Catchers typically throw the ball to third base after a strikeout. Throwing the ball about serves to keep the fielders on their toes by shaking things up. Throwing the ball to third helps the infielders' arms stay relaxed for throwing. Also, runners are usually not allowed to advance beyond second base on a strikeout, so the only choice they have is to return home.
This practice dates back to when there were only three bases per game. In that era, if you didn't want to walk anybody, you'd better be able to get them out quickly because there was no such thing as a hit-by-pitch. Catchers would often throw the ball into left field in order to get the pitcher out in a hurry. That's why we say "thrown for effect" or "for show." Today, with four bases covered per game, it's less important for the catcher to get the pitcher out and more important for him to communicate with the batter before he walks away. However, throwing the ball into left field is still done as a form of entertainment or distraction.
When there are no runners on base, this term is often used to describe tossing the ball around the infield after a strikeout. Following a strikeout, the catcher will often toss the ball to the third baseman, who will then throw it to the second baseman, who will then throw it to the shortstop, who will then throw it back to the third baseman. If the batter strikes out looking, the umpire may call "time" and signal for the pitcher to stop throwing.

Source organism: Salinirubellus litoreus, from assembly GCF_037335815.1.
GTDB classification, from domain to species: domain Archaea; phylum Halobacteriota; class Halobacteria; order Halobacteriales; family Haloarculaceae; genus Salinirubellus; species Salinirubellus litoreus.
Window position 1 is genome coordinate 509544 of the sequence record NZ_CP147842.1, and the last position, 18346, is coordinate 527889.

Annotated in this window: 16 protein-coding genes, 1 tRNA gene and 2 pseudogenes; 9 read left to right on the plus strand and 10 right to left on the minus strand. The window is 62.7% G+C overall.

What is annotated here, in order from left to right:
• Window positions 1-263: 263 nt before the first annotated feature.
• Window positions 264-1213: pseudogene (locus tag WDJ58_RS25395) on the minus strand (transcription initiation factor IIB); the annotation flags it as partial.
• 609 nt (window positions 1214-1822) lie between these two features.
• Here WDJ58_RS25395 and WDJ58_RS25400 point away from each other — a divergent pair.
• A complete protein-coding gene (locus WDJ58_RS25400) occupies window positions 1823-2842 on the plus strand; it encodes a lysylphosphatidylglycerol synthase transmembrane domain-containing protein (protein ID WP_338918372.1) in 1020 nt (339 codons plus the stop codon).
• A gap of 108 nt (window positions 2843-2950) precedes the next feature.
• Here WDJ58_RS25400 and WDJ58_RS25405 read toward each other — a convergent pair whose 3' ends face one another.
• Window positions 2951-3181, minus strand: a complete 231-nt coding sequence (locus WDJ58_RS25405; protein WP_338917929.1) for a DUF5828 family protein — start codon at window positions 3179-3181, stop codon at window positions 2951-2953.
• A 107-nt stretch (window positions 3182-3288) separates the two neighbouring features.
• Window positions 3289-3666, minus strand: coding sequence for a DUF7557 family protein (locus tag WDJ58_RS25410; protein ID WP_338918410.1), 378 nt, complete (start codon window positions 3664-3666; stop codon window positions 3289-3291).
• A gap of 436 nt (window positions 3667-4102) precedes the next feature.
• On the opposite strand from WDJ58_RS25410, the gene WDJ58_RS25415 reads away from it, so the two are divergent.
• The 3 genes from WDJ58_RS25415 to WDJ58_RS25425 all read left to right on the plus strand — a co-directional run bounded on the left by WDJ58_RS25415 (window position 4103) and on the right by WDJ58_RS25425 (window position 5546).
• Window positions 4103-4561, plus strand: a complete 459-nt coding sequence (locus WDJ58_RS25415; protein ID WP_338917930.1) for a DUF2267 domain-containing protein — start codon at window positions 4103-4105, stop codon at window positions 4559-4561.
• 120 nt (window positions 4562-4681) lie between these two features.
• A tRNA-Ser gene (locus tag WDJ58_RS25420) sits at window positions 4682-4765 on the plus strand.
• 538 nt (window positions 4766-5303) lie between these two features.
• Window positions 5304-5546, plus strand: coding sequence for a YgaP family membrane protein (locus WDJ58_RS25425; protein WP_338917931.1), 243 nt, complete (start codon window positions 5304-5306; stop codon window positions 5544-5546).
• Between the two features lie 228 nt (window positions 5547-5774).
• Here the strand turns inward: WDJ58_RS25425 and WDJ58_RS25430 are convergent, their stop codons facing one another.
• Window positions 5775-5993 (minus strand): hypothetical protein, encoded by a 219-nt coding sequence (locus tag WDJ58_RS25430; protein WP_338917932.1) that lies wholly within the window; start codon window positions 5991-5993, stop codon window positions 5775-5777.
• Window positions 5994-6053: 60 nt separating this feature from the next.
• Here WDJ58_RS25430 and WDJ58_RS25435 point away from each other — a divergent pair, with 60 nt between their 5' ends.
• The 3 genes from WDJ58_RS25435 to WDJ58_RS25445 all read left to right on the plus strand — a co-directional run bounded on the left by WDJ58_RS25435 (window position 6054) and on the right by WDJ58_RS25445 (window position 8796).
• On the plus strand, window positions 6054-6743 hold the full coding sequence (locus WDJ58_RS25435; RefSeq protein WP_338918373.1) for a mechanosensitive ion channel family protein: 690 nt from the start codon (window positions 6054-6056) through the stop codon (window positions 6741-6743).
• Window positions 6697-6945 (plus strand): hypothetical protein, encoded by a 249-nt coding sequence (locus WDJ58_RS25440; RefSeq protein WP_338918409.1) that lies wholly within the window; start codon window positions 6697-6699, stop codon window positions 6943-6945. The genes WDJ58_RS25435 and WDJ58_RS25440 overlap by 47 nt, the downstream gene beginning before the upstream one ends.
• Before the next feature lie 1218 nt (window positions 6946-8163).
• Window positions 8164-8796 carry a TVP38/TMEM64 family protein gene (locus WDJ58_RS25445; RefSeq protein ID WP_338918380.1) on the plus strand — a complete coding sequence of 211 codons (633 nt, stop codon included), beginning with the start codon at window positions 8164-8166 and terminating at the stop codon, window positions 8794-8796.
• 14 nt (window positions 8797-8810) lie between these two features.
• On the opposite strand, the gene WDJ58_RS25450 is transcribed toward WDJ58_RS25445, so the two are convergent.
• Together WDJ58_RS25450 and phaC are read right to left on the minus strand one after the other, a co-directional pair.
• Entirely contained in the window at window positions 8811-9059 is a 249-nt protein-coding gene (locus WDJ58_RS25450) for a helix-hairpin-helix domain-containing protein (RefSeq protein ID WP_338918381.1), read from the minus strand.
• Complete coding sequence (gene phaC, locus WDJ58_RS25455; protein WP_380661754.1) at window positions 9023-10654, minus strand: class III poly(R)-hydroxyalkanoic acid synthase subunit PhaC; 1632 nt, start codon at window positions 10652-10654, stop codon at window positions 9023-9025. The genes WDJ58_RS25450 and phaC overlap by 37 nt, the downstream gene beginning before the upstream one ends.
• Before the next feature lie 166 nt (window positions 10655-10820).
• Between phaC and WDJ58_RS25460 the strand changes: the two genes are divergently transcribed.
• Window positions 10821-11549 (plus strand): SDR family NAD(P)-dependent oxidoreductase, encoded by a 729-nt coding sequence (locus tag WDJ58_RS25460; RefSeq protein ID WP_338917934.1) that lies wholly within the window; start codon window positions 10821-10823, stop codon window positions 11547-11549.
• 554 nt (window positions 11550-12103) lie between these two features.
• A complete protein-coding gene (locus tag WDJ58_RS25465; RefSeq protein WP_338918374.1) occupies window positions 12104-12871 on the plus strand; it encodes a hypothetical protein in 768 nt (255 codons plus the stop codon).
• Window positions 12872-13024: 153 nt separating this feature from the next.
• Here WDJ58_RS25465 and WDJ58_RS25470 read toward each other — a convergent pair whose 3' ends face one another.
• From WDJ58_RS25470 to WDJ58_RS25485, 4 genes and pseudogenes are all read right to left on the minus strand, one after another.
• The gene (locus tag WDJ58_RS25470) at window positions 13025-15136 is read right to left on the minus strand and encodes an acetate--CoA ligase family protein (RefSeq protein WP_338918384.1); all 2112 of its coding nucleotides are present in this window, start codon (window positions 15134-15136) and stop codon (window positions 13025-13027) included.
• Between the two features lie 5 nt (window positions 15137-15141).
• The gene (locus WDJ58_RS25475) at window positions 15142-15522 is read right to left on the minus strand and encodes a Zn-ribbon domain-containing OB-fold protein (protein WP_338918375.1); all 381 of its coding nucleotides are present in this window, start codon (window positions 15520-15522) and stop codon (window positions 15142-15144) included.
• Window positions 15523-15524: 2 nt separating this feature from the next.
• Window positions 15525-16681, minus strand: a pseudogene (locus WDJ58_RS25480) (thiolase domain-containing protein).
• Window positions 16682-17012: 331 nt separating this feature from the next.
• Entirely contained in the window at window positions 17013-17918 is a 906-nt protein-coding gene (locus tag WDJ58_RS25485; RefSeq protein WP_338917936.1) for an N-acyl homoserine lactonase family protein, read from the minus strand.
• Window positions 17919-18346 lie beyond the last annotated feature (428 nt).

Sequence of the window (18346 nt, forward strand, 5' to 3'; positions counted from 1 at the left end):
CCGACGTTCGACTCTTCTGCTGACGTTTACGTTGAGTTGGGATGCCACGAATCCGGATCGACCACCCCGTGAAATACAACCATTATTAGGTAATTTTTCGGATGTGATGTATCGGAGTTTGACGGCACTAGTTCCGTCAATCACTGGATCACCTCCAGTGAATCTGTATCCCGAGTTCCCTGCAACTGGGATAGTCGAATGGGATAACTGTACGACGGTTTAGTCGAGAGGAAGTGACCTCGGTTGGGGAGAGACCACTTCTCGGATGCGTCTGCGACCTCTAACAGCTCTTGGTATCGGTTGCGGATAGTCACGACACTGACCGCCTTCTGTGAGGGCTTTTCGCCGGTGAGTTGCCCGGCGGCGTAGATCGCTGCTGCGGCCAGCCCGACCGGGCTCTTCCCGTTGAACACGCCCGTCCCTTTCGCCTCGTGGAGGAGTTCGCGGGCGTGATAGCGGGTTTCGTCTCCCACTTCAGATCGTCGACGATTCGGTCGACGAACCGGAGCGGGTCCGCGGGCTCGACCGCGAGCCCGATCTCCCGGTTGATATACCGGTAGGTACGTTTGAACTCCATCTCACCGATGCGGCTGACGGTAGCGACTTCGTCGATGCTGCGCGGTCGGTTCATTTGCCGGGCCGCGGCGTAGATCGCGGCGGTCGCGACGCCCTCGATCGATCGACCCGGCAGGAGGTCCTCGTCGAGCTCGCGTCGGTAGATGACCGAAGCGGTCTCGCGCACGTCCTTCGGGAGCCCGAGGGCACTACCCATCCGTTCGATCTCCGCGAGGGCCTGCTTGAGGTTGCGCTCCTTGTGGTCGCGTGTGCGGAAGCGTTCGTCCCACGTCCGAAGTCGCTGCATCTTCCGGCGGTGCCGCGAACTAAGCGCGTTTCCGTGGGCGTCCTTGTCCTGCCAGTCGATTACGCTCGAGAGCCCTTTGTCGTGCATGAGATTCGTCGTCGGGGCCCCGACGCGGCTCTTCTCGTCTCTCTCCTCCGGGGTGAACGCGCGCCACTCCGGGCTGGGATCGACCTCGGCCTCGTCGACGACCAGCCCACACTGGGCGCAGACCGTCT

This is done as a form of team building. It gives the other players on the field a chance to get into position while at the same time showing that you are not afraid to strike out. This also creates some excitement on the bench since everyone wants to know where the ball is. In fact, following a strikeout, many coaches will use this as a signal for their players to come off the bench to take advantage of any balls put into play after the bat (often called "runners in scoring position").
The ball is said to go into left field after a strikeout to signify that you have no choice but to give up your bat speed and rely on your teammates to help you hit future pitches. This is why following a strikeout, most batters will look toward left field before hitting up against the wall in an effort to find a bit of movement on the ball. If they don't, they might as well be swinging a stick because there's nothing useful they can do with it.
If the batter strikes out, he is automatically out unless the catcher neatly holds onto the ball or the ball touches the dirt. If the catcher fails to catch the third strike, the hitter may attempt to steal first base if it is open or there are two outs. However, if an infielder fields the ball and throws home before the batter reaches first base, this will end the inning and prevent the batter from being awarded any bases.
The rule was created to protect batters from having to face excessive pitches from dangerous pitchers. In those days, pitchers threw very hard and frequently used trick pitches - such as the spitball or corked bat - that made them difficult for most batters to handle. Because of this, the league decided that a batter should be considered out if he reaches on an error or when the catcher misses the ball with his glove hand. This would give him time to recover and get back into the batting order without having to face the same pitcher again.
At this point, the catcher is allowed one final chance to catch the ball, but if he cannot do so, then the batter is awarded a base on balls. While this might not seem like a big deal today because runners are usually safe when they reach first base on a walk or hit by pitch, this wasn't always the case in baseball history.